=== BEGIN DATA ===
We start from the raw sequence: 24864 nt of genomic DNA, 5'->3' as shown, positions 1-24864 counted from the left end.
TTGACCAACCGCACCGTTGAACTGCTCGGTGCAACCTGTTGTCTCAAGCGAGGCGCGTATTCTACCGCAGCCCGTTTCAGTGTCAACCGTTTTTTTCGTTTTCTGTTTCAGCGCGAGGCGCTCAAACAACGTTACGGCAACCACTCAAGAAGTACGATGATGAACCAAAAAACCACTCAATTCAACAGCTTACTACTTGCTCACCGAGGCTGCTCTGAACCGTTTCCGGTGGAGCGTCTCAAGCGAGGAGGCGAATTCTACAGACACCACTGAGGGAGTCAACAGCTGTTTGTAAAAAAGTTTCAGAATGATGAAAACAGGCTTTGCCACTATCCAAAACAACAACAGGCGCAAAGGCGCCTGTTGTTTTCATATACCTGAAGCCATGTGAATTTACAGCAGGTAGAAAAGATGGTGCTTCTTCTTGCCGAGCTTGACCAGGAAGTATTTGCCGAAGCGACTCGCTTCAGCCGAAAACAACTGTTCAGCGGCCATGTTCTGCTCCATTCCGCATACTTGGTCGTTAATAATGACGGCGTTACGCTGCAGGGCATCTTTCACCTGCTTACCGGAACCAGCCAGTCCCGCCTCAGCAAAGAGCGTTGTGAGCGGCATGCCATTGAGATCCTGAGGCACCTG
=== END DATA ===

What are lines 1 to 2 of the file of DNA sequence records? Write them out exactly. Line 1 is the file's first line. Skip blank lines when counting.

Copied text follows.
We start from the raw sequence: 24864 nt of genomic DNA, 5'->3' as shown, positions 1-24864 counted from the left end.
TTGACCAACCGCACCGTTGAACTGCTCGGTGCAACCTGTTGTCTCAAGCGAGGCGCGTATTCTACCGCAGCCCGTTTCAGTGTCAACCGTTTTTTTCGTTTTCTGTTTCAGCGCGAGGCGCTCAAACAACGTTACGGCAACCACTCAAGAAGTACGATGATGAACCAAAAAACCACTCAATTCAACAGCTTACTACTTGCTCACCGAGGCTGCTCTGAACCGTTTCCGGTGGAGCGTCTCAAGCGAGGAGGCGAATTCTACAGACACCACTGAGGGAGTCAACAGCTGTTTGTAAAAAAGTTTCAGAATGATGAAAACAGGCTTTGCCACTATCCAAAACAACAACAGGCGCAAAGGCGCCTGTTGTTTTCATATACCTGAAGCCATGTGAATTTACAGCAGGTAGAAAAGATGGTGCTTCTTCTTGCCGAGCTTGACCAGGAAGTATTTGCCGAAGCGACTCGCTTCAGCCGAAAACAACTGTTCAGCGGCCATGTTCTGCTCCATTCCGCATACTTGGTCGTTAATAATGACGGCGTTACGCTGCAGGGCATCTTTCACCTGCTTACCGGAACCAGCCAGTCCCGCCTCAGCAAAGAGCGTTGTGAGCGGCATGCCATTGAGATCCTGAGGCACCTG